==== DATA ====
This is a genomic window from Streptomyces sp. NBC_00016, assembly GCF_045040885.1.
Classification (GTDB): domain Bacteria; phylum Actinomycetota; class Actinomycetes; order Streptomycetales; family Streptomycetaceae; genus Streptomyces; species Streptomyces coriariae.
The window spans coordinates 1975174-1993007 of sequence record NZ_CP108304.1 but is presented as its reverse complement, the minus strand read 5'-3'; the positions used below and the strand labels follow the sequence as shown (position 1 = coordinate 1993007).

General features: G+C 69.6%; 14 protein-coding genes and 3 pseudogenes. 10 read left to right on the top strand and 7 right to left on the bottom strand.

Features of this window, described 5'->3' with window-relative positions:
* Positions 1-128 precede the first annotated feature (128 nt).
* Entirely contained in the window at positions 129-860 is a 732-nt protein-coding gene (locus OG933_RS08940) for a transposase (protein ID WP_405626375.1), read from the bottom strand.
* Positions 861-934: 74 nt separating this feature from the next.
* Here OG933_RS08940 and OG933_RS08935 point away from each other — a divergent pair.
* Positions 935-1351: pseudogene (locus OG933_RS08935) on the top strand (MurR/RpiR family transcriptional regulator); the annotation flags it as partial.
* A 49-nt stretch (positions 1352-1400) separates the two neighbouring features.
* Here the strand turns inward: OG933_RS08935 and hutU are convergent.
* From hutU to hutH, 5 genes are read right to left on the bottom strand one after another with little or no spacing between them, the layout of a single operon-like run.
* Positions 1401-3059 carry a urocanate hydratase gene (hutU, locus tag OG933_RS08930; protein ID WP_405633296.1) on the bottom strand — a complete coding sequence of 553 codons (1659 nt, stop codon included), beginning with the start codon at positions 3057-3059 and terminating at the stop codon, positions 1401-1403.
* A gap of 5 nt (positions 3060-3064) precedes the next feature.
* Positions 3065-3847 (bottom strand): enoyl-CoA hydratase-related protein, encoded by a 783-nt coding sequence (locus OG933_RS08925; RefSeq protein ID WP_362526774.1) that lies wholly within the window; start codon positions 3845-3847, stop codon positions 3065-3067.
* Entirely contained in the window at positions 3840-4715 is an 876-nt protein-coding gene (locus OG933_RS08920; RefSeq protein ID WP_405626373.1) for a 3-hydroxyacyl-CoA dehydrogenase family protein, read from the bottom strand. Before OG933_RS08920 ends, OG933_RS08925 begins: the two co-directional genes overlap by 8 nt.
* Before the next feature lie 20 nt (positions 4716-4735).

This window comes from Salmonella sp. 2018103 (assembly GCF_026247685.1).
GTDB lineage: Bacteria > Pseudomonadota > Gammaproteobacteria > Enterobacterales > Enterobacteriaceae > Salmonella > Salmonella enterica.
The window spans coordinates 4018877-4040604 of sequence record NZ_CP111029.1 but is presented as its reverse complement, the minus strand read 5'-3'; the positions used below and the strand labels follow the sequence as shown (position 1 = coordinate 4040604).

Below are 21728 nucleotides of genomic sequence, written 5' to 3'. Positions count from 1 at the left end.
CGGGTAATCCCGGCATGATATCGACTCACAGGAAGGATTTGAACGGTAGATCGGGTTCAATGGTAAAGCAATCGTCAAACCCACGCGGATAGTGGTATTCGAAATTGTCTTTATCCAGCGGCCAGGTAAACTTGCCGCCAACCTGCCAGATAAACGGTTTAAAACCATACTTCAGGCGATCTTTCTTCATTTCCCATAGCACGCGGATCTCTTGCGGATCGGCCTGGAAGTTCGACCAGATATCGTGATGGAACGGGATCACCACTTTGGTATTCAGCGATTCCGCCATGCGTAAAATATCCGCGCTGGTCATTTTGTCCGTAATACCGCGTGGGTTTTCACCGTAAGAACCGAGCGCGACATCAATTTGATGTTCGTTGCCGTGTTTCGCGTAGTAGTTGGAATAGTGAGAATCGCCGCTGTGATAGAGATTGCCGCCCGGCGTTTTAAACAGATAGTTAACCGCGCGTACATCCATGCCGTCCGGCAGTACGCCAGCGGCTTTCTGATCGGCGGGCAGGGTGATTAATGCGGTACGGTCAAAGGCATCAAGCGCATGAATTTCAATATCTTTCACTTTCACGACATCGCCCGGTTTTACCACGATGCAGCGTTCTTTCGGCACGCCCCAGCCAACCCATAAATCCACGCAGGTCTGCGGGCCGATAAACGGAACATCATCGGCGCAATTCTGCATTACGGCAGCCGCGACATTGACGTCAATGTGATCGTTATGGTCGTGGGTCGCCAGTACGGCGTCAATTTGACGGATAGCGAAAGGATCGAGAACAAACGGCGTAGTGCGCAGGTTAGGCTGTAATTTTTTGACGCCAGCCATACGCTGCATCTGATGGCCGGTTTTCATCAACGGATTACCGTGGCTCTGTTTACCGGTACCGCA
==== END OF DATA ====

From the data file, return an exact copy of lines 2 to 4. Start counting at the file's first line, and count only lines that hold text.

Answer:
Classification (GTDB): domain Bacteria; phylum Actinomycetota; class Actinomycetes; order Streptomycetales; family Streptomycetaceae; genus Streptomyces; species Streptomyces coriariae.
The window spans coordinates 1975174-1993007 of sequence record NZ_CP108304.1 but is presented as its reverse complement, the minus strand read 5'-3'; the positions used below and the strand labels follow the sequence as shown (position 1 = coordinate 1993007).

General features: G+C 69.6%; 14 protein-coding genes and 3 pseudogenes. 10 read left to right on the top strand and 7 right to left on the bottom strand.